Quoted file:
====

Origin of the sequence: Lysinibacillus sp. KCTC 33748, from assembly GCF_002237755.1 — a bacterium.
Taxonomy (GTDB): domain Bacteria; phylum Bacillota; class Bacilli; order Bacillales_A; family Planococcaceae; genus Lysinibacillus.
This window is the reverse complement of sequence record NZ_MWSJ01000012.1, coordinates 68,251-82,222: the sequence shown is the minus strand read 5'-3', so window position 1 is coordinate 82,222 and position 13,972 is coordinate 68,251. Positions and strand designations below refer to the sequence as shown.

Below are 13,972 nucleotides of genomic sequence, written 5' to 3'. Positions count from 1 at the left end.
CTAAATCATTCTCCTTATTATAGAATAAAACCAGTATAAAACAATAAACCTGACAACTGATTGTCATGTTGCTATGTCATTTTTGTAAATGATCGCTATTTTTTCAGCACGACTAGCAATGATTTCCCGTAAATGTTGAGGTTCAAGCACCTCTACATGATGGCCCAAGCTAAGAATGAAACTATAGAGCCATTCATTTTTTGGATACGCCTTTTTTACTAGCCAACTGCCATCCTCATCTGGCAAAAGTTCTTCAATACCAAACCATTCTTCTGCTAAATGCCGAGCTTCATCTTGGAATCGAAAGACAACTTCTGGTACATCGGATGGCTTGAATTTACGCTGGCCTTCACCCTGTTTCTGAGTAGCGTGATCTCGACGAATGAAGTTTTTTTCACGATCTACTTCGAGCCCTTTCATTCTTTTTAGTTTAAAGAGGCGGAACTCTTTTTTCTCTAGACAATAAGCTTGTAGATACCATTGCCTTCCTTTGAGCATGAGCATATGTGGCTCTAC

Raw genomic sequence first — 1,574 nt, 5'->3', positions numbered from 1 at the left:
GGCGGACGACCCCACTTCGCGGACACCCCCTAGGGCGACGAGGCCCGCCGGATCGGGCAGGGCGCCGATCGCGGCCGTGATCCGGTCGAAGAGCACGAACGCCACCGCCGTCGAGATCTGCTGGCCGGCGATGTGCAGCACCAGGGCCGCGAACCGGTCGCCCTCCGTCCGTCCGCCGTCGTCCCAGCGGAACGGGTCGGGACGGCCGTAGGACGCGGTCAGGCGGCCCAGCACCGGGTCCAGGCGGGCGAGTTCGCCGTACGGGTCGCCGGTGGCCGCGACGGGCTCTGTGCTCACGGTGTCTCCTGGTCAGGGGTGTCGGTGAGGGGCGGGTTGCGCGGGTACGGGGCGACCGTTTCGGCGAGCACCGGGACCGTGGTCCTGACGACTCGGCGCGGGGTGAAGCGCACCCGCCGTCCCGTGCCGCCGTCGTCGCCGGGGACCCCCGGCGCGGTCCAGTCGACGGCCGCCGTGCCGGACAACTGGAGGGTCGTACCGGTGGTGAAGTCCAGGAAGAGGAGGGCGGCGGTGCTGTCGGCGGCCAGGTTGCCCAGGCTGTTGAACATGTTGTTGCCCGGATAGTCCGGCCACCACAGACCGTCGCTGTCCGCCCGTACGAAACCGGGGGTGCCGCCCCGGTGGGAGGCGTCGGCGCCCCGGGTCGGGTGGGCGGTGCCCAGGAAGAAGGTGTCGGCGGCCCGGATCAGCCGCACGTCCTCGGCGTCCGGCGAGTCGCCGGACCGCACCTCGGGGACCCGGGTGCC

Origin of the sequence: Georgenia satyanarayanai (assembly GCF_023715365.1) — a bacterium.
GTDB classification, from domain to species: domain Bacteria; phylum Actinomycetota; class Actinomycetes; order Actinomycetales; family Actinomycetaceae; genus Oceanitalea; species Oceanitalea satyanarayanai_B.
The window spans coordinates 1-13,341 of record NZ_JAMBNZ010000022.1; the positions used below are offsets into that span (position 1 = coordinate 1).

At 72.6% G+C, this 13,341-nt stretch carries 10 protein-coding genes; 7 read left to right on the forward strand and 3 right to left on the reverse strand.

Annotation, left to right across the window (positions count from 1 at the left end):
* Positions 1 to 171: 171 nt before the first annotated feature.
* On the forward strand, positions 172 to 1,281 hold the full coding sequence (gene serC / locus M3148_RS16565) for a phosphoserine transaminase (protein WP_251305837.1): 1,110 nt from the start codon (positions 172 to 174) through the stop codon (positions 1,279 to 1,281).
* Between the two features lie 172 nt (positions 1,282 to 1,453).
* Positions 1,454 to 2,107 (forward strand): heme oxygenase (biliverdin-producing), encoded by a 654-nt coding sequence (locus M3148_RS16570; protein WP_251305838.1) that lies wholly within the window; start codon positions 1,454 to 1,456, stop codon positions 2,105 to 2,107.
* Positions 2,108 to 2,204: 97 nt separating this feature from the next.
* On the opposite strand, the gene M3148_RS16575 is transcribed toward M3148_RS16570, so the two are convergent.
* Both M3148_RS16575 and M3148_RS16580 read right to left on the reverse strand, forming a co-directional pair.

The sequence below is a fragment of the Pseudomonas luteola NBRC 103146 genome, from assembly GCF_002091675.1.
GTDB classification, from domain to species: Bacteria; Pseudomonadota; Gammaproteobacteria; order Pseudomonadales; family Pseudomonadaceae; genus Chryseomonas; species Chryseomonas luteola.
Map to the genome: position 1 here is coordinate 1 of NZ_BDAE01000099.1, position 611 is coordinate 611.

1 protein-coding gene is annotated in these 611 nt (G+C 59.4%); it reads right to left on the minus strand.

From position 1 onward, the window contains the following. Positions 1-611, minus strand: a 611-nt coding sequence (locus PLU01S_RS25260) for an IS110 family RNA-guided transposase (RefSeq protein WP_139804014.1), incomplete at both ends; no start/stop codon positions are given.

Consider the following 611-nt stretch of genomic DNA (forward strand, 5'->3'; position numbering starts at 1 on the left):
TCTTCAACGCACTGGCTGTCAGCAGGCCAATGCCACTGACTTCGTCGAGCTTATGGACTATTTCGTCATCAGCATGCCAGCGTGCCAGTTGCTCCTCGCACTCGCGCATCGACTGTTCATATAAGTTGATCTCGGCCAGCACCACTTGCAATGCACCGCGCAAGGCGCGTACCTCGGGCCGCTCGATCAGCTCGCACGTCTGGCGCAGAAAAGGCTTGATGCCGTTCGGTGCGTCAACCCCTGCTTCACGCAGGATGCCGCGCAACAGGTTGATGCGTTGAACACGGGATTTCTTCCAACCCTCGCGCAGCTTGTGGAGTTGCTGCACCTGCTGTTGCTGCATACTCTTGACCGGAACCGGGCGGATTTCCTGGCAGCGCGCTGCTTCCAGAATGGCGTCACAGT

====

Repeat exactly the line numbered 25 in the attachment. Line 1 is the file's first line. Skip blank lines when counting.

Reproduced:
Consider the following 611-nt stretch of genomic DNA (forward strand, 5'->3'; position numbering starts at 1 on the left):